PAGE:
and neurological parameters able to indicate abnormal embryonic
or postnatal development as well as disease states of the
*****. We found that ***** B6129S6F1 ES mice, despite their
full in vitro origin, are apparently normal and healthy. The
elevated body weight of ES mice did not result from obesity or
diabetes. A similar weight increase was found for normalcontrol
mice derived from in vitro-cultured embryos. Thus, weight
increase is not unique to ES mice but likely results from the
common experimental procedure used to derive the ES and
control mice. In particular, the specific pre- and postnatal
nursing conditions of ES mice and in vitro controls may be of
critical importance, since both were raised by outbred (NMRI)
females upon embryo transfer. In contrast, the F1 controls
were derived from normal matings by inbred (C57BL/6) mothers.
It is well known that the offspring’s body weight can be
increased through uterine heterosis, depending on the mother’s
genotype (3, 20, 22).
Our results are consistent with an earlier report showing that
ES pups and neonates derived from in vitro-cultured blastocysts
exhibit 20% elevated birth weight (4). In addition, a
great variability in the expression of imprinted genes that are
frequently involved in fetal and placental growth (8, 31) was
documented in ES cell lines and neonatal ES mice (9). The in
vitro culture of murine preimplantation embryos has also been
shown to cause the altered expression ofgrowth-relatedimprinted
genes (12). Thus, the deregulated expression of such
genes could also contribute, besides uterine heterosis, to the
increased body weight of ES mice and pups derived from in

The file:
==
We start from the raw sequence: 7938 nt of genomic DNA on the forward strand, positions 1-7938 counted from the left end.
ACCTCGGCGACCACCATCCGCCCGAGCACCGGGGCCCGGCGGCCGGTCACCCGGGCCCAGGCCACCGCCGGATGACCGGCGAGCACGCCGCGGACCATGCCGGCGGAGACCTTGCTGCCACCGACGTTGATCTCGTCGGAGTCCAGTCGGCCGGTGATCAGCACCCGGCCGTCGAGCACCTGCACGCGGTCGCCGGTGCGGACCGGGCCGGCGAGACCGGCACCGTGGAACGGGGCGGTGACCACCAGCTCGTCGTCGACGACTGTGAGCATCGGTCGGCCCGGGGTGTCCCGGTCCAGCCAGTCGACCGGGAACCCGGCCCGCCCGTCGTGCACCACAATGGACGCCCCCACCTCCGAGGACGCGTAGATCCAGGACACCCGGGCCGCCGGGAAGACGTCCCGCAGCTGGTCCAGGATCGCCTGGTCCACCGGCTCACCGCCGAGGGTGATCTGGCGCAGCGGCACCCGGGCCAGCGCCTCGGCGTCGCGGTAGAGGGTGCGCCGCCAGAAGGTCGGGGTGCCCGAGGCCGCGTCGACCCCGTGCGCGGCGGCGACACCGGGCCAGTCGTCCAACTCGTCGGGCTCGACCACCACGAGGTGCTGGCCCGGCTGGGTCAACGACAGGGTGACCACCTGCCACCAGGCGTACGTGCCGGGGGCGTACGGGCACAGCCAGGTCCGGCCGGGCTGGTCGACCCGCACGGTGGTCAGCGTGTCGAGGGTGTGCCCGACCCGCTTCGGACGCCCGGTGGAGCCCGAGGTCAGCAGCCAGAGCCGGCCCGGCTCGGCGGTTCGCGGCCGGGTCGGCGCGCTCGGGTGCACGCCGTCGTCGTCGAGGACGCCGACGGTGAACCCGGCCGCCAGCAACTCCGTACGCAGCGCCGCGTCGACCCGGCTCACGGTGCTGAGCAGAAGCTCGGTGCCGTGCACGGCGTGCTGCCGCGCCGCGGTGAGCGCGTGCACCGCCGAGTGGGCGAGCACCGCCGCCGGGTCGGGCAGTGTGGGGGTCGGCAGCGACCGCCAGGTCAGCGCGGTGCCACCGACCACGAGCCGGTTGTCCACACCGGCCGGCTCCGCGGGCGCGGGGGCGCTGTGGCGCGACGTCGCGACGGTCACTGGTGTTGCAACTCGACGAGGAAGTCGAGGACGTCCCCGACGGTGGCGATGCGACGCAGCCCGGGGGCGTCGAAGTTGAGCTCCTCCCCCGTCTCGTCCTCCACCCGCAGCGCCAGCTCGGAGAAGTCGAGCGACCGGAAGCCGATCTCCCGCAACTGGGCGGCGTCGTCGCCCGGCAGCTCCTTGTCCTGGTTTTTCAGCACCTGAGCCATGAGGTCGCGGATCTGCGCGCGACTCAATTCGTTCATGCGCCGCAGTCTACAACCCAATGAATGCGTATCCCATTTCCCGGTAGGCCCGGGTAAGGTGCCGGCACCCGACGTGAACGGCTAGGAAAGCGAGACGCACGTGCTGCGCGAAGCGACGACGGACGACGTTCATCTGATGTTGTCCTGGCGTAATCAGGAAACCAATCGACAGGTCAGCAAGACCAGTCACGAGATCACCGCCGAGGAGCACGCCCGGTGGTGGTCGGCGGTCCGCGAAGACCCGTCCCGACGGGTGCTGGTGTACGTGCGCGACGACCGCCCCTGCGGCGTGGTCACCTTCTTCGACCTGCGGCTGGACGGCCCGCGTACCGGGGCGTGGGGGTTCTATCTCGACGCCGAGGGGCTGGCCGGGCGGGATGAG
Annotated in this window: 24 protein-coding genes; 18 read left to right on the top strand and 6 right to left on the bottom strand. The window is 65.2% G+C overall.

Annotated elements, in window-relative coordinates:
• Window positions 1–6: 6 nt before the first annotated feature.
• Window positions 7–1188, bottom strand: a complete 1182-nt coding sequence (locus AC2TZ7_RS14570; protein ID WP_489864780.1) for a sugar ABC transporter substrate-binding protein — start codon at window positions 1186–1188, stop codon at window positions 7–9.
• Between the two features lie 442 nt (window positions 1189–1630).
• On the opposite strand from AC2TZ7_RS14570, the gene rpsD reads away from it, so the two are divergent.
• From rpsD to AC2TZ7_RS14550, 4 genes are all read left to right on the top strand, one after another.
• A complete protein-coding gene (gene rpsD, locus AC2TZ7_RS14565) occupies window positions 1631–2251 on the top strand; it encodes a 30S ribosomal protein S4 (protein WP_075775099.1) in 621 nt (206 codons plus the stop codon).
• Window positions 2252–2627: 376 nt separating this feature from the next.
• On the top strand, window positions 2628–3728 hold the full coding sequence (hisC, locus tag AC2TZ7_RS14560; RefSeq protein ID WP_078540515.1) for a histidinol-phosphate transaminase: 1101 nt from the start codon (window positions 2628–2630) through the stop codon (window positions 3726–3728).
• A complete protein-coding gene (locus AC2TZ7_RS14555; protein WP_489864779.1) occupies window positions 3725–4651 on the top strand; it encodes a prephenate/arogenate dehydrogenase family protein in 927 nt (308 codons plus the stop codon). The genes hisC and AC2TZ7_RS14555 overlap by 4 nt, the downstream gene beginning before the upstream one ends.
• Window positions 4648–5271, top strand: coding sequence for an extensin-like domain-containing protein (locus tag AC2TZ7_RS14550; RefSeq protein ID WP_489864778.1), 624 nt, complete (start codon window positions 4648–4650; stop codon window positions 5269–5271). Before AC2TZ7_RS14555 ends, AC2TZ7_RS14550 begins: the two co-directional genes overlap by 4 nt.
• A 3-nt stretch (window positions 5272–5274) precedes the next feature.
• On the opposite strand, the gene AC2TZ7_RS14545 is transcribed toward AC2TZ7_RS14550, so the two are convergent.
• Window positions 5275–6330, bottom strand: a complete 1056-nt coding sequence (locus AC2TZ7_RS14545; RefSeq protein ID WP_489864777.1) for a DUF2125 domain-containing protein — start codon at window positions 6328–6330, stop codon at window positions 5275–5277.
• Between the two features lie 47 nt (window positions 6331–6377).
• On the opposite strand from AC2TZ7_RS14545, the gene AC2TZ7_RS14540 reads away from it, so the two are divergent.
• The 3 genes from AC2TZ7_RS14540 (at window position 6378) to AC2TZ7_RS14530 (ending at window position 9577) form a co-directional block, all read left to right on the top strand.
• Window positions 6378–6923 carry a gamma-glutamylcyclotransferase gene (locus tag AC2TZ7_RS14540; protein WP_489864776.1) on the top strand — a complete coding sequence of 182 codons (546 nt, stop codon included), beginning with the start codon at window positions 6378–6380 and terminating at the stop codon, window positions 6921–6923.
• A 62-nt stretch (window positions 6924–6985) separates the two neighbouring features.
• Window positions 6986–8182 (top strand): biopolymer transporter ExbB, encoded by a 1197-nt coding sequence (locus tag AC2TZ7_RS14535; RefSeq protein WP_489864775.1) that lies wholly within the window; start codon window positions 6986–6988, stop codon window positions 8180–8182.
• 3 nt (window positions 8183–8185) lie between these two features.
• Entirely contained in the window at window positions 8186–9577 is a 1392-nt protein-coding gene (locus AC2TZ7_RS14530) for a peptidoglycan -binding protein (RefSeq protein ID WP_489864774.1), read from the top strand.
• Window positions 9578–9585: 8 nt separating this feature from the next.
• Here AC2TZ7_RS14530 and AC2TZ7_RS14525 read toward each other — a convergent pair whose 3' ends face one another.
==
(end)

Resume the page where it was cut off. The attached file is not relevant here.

vitro-cultured embryos. Presently we cannot determine which
of these explanations is the main cause for the observed weight
increase.
The elevated weight of ES mice and control mice may be
distinguished from the neonatal overgrowth found in cloned
FIG. 4. Metabolic parameters of B6129S6F1 ES and control mice.Allassays were performed with groups of five 11-month-old *****miceas
indicated. (A) Food intake. Daily food intake of ES mice (leftbar)and F1 controls (right bar). (B) Insulin levels. Plasmainsulinconcentrations
were determined by ELISA with tail venous blood. (C) Leptinlevels.Plasma leptin concentrations were determined by ELISA withtailvenous
blood of fasted mice. (D) Body fat. White adipose tissue masswasexpressed as a percentage of total body weight. (E)Glucosetolerance test. Blood
glucose levels were measured before and afterintraperitonealadministration of glucose (2 mg/g of body weight).Results areexpressed as mean
glucose levels of ES mice (solid circles) and controls(opensquares)   standard error of the mean. (F) Insulintolerancetest. Animals were injected
with 1.0 IU of human insulin/kg of body weight and analyzedforblood glucose levels at the indicated time points. Resultsareexpressed as a
percentage of the initial glucose level   standard error ofthemean of ES mice (solid circles) and controls (open squares).Glucoseand insulin
tolerance tests were performed on animals that had beenfastedovernight.
3986 SCHWENK ET AL. MOL. CELL. BIOL.
mice as a direct consequence of the cloning procedure. Newborn
mice cloned from ES cell nuclei were reported to exhibit
a 60% weight increase, and placental weights were more than
doubled (4). Cloned mice also exhibit abnormal imprinted
gene expression (9), and severe health impairments such as
reduced life span, frequent pneumonia, and obesityweredescribed
(17, 25, 30). It was recently shown that genome reprogramming
in mice cloned from both nuclei of cultured ES cells
and freshly isolated cumulus cells is associated with a broadly
disturbed expression profile in the placenta, representing at
least 4% of all expressed genes (8). The majority of these
genes were common to both types of clones. Gene expression
changes in the livers of cloned pups were less pronounced than
in the placentas and affected a largely distinct set ofgenes(8).
Even surviving clones may not be normal at birth or laterinlife
as a result of severe placental dysfunction during gestation.In
contrast to clones, the extra-embryonic tissues of ES mice,such
as the placenta, are largely derived from the tetraploid host
blastocysts rather then the donor cells (16). It was further